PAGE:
We can rediscover the Shekhinah throughout Jewish text, throughout history, and throughout the natural world. God in the Bible is sometimes mother eagle and sometimes Holy Wisdom crying out in the streets. In the Talmud and midrash, the Divine is sometimes portrayed as a nursing mother or as the (female) twin of Israel. In the Zohar, there are multiple feminine God-images, such as Binah (understanding), also known as Immah Ilaah (the higher mother), who is called the womb and palace of creation, the fountain of understanding, the well of souls. Then there is Lilith, a mythic figure whom the tradition demonized but who for some is the embodiment of sexuality and freedom.
We also cannot forget that the images and stories of the Shekhinah are connected to traditions of the Divine feminine around the world, from the ancient goddess Inanna, who is described as a warrior for her people just as the Shekhinah is in the Zohar; to the Virgin Mary, who is an intercessor in matters of Divine judgment like the Shekhinah; to Kuan Yin of Asia, who embodies compassion for those who suffer, just as the Shekhinah does. Jews have been afraid to acknowledge the Shekhinah’s relationship to goddesses and goddess-like images because of the traditional Jewish prohibition against idolatry. Yet to deny our connection to the Divine feminine as it is expressed and loved by others is to deny our connection to the human, and feminine, religious experience, and to render invisible some of the sources of our own spirituality.

Today feminist theologians and earth-centered Jews have reclaimed the Shekhinah as a unified deity in her own right, dwelling within living things and the earth, seeking peace and promoting human connection, speaking through women as well as men, working through the neglected and invisible, promoting change and healing brokenness. She is the Goddess—an image of the forces of life and the mysteries of creation.

As a rabbi, a feminist scholar, and a seeker, I have been looking for the Divine feminine for many years. In my own dreams, I have seen the Shekhinah as a pregnant woman glowing with light, as a great bird, as an old, secretive woman in a black robe, and as a stone with feathers. While I constantly look for her in texts, I believe that our own experience of Her will guide us toward Her, if we can open our eyes and ears.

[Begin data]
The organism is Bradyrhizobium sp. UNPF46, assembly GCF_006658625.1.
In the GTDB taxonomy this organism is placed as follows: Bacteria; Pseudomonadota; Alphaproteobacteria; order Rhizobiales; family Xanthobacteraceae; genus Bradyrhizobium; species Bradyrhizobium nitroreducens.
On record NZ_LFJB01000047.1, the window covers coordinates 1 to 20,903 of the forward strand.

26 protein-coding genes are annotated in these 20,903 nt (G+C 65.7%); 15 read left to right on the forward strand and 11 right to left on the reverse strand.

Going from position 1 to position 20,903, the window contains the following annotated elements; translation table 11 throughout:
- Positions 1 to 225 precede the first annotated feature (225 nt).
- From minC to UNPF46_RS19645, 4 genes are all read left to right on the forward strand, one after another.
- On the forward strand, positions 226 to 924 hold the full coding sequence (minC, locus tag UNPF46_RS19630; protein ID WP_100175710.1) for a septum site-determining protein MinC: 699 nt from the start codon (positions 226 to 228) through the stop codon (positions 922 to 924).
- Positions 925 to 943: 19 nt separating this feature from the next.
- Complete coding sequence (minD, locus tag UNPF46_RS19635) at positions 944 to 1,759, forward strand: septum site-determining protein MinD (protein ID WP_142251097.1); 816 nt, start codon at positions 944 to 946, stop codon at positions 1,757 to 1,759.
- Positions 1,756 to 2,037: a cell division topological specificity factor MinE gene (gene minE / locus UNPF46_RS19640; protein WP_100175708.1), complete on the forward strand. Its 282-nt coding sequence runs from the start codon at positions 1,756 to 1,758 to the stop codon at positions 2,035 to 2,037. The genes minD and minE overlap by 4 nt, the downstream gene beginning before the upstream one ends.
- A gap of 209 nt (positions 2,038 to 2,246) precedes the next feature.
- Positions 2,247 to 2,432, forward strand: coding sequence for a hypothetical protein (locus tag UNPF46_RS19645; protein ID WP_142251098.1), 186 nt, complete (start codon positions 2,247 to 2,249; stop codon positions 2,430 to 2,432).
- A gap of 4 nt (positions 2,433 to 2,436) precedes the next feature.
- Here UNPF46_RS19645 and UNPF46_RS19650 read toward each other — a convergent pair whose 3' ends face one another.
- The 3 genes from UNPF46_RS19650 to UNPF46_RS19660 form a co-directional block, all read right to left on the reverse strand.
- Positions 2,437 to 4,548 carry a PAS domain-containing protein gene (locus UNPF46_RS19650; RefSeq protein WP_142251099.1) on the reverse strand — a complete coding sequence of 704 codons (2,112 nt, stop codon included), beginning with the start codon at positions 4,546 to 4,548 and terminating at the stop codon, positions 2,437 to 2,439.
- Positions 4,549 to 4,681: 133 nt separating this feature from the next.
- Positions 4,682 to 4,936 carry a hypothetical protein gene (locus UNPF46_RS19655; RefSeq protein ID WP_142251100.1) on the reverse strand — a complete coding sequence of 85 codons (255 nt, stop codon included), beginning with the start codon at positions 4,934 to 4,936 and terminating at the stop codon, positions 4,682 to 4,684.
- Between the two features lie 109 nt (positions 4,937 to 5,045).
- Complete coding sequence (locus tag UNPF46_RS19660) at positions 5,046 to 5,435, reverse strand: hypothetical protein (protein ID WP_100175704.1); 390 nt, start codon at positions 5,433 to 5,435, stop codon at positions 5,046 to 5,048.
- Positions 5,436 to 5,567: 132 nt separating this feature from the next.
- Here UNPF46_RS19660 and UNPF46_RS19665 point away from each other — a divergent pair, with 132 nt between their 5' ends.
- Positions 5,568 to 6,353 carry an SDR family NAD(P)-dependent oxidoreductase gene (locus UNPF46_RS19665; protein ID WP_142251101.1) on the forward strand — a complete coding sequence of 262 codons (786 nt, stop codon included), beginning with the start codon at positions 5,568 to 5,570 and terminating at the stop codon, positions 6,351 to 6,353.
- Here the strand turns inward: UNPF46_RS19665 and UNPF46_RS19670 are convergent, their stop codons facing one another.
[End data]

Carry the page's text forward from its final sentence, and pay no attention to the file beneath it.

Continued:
The Shekhinah, for some, is a reminder that there is no division between creation and divinity. The Shekhinah allows us to break through the exclusively male and hierarchical visions of God and imagine a God that changes as we change, that evokes nature as well as the supernatural. Melissa Weintraub writes: “Shekhinah, Mother of all being, you are the stream that runs through our veins, and dances through the soil....” When we speak to the immanent Shekhinah, She speaks not to us, but through us, and through all the varied facets of the world.

—Jill Hammer

The Shekinah

The section which follows is a chapter from Fred P Miller's book, Zechariah and Jewish Renewal

Prophecies of the return of the "Shekinah," which had left the Temple and city of Jerusalem in the days of Ezekiel, are repeated in Zechariah. These same prophecies are also fulfilled in the historical period and record of Zechariah. To better understand these prophecies it is necessary to have an acquaintance with the history of the "Shekinah."
Objection is made that the word "Shekinah," is not found in the scripture in its noun form and that it describes a concept that is not scriptural. It is said that the word is coined by Post-biblical Rabbinic scholars. While it is admitted that the Rabbinic concept of God being a hovering non-personal force is an unacceptable extension of meaning, the concept of a physical manifestation of God's localized dwelling is none-the-less scriptural. We have chosen to use the word "Shekinah," (shknh) , to name this "presence" since this meaning is in general distribution among many Christians, albeit ignorant of the origin of the word.